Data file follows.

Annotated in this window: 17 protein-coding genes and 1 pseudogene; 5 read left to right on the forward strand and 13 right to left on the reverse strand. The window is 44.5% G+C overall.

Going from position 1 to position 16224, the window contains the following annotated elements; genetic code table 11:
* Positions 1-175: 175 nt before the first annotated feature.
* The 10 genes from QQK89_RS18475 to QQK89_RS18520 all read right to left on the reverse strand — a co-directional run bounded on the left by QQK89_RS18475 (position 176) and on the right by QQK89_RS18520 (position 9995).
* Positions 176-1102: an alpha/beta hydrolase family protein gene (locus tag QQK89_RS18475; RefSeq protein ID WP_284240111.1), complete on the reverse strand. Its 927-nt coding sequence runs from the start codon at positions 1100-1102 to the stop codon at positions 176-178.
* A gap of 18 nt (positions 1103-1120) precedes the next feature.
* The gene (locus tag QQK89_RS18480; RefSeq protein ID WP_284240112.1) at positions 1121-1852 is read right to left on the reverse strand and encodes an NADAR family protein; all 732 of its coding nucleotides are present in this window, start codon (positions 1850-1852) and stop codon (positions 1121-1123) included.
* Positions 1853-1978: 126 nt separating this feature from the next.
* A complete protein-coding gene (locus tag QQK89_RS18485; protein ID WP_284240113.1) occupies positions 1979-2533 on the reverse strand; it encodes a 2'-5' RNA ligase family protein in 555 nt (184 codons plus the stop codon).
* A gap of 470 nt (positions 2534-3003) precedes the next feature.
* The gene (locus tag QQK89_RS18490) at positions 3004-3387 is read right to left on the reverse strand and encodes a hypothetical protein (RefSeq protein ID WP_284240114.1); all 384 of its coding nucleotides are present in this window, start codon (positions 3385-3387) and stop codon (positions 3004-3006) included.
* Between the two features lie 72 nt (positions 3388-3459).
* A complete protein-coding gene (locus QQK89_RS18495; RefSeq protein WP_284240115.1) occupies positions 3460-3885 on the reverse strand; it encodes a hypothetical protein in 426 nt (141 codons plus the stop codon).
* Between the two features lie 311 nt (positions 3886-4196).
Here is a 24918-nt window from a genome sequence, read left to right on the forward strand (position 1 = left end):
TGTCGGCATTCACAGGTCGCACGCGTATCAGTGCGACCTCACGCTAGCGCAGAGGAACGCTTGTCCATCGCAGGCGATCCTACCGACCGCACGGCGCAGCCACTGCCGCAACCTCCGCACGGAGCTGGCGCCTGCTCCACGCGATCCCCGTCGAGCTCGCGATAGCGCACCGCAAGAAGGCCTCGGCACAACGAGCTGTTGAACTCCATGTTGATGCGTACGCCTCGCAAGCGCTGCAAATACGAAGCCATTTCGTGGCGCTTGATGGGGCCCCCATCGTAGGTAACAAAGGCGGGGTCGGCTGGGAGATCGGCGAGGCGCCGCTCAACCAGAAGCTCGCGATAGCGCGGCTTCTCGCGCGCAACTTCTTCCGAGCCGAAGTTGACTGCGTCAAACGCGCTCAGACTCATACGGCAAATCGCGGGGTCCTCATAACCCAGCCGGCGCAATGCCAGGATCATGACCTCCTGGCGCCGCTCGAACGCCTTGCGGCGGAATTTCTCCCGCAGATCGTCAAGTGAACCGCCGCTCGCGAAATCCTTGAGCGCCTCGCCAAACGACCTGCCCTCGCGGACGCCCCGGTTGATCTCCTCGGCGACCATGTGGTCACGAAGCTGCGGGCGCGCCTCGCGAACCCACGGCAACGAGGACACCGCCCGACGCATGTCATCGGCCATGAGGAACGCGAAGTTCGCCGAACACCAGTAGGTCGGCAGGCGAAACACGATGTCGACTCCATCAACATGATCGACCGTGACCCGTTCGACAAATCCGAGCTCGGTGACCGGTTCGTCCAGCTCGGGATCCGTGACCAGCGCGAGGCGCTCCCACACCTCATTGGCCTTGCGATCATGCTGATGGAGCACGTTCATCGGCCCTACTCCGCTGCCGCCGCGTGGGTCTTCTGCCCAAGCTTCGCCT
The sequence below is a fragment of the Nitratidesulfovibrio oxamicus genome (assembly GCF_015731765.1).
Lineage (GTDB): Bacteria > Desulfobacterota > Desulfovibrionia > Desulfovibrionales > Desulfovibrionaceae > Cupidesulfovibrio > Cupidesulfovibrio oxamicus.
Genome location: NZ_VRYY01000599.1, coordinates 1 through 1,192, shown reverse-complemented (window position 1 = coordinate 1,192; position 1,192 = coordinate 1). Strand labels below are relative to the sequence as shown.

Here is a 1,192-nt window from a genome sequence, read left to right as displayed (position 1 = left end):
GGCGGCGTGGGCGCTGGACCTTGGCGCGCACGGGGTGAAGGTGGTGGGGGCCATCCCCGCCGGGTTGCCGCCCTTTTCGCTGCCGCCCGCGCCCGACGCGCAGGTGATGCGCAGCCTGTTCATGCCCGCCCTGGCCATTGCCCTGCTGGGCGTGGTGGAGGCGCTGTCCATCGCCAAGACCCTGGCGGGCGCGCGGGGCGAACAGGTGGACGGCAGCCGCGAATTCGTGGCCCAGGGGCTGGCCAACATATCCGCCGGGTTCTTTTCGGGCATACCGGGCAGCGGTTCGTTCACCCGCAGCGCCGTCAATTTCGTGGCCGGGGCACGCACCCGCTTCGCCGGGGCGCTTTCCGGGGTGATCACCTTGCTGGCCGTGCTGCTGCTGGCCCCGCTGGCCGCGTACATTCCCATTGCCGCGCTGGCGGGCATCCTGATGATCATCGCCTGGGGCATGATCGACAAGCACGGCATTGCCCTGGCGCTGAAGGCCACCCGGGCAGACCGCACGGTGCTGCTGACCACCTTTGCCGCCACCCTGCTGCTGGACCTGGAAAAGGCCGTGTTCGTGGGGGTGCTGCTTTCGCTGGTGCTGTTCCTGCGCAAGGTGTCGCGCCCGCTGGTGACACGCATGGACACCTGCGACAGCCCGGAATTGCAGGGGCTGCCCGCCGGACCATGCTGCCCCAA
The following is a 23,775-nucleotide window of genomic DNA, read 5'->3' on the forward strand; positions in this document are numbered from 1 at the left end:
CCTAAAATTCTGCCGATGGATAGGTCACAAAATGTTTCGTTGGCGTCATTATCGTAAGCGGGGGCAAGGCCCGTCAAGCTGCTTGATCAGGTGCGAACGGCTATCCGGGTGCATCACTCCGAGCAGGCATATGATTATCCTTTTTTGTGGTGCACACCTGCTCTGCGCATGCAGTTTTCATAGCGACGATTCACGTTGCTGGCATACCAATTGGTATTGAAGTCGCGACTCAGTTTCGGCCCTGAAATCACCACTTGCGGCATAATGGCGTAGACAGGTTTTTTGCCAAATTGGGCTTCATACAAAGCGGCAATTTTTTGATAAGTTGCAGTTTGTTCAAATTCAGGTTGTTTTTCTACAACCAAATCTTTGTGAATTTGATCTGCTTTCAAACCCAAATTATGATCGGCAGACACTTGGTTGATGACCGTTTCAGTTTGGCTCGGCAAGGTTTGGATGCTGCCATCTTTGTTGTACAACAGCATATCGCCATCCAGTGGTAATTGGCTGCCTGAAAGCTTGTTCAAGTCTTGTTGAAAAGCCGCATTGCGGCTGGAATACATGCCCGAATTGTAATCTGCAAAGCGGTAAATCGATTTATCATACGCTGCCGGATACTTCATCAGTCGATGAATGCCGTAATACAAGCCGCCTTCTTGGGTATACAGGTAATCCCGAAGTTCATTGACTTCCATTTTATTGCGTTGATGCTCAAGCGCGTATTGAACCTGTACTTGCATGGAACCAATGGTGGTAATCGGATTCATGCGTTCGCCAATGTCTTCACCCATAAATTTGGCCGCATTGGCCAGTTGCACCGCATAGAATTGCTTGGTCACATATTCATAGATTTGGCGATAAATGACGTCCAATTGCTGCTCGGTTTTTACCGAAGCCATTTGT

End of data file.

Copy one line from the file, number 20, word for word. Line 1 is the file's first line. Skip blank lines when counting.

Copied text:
Here is a 1,192-nt window from a genome sequence, read left to right as displayed (position 1 = left end):